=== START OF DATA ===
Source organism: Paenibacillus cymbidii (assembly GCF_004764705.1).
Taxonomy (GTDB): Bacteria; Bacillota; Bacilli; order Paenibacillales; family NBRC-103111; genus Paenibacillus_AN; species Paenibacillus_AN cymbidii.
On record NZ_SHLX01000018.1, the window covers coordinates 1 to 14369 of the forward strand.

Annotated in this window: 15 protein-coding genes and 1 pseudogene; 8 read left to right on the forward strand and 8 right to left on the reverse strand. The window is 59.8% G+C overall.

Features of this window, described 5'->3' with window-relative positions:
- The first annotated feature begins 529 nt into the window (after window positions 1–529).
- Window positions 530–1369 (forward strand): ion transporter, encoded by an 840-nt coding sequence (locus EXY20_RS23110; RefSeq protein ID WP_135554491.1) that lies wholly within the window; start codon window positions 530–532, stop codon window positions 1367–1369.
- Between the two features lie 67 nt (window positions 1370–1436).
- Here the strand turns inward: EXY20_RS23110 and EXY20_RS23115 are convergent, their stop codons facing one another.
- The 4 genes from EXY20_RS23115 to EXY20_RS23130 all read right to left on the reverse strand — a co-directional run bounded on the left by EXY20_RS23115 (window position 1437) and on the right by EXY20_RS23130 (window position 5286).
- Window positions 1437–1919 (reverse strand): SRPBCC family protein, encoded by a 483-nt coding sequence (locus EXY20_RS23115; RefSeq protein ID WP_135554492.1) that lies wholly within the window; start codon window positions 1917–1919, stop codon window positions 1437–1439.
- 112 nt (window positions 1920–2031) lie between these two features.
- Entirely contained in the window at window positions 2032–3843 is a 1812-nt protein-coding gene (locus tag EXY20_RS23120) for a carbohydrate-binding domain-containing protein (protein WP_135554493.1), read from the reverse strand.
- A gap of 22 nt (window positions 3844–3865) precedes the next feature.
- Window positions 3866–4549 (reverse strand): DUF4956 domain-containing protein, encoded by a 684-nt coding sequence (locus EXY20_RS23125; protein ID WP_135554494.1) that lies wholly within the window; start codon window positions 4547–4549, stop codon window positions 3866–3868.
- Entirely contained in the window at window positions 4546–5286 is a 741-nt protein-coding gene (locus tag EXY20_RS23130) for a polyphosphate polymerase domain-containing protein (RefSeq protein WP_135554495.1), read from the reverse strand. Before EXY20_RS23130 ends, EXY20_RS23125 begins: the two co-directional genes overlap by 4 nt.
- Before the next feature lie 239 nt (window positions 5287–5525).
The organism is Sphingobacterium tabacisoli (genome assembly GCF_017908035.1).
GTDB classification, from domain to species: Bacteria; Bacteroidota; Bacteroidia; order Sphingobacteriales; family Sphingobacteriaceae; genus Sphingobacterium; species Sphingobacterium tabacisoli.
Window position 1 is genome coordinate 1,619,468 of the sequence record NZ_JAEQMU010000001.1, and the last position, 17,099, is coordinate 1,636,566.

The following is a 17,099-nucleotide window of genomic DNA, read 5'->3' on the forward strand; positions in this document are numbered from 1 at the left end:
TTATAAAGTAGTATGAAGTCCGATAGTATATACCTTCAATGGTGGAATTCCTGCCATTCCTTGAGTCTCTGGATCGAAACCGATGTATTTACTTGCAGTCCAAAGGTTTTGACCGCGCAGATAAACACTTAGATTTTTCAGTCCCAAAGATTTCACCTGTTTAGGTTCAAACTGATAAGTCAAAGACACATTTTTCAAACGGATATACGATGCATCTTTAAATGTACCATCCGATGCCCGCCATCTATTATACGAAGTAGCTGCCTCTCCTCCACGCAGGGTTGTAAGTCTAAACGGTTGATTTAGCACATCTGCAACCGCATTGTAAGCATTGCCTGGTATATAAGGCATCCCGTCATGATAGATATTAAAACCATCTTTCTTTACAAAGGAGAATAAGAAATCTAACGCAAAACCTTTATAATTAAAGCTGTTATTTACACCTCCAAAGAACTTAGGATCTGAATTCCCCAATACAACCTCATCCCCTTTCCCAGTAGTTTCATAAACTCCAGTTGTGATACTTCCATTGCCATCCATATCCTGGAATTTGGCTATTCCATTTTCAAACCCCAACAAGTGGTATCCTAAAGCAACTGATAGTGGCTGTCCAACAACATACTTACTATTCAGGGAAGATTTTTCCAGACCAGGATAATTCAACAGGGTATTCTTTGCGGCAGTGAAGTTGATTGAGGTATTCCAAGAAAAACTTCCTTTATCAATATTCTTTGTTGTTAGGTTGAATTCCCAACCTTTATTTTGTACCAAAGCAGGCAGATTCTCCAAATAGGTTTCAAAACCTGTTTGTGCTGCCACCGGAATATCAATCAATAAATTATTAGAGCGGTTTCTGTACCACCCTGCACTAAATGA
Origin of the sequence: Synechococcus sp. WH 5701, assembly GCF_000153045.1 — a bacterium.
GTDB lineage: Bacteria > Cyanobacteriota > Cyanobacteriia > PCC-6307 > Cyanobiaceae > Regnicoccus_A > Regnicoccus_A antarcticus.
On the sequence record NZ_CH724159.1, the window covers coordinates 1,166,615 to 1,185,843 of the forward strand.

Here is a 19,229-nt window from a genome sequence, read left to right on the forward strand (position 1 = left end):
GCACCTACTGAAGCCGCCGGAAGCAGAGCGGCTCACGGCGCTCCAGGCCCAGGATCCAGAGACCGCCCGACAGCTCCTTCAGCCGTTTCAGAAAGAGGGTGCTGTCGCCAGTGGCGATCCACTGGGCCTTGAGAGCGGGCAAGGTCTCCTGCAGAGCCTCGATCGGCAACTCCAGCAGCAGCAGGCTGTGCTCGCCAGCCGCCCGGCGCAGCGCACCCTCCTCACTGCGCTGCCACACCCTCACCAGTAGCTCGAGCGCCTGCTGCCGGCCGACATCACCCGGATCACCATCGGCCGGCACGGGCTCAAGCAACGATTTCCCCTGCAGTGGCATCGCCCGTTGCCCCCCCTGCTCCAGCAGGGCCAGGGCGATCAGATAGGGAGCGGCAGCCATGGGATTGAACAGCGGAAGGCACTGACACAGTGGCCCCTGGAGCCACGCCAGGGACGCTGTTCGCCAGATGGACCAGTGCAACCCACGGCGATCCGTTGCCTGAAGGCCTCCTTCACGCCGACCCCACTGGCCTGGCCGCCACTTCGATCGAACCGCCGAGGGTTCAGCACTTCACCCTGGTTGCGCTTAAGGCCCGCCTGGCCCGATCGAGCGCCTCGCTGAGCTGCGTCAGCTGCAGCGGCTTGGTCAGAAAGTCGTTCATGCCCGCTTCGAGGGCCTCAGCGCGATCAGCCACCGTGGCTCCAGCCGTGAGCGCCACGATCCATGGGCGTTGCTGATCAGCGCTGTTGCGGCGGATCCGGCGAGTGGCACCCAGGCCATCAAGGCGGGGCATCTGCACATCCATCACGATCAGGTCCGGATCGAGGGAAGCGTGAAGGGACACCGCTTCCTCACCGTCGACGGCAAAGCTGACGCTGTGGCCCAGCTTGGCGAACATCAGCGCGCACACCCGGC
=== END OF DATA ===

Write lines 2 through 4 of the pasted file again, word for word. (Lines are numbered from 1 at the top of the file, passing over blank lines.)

Taxonomy (GTDB): Bacteria; Bacillota; Bacilli; order Paenibacillales; family NBRC-103111; genus Paenibacillus_AN; species Paenibacillus_AN cymbidii.
On record NZ_SHLX01000018.1, the window covers coordinates 1 to 14369 of the forward strand.

Annotated in this window: 15 protein-coding genes and 1 pseudogene; 8 read left to right on the forward strand and 8 right to left on the reverse strand. The window is 59.8% G+C overall.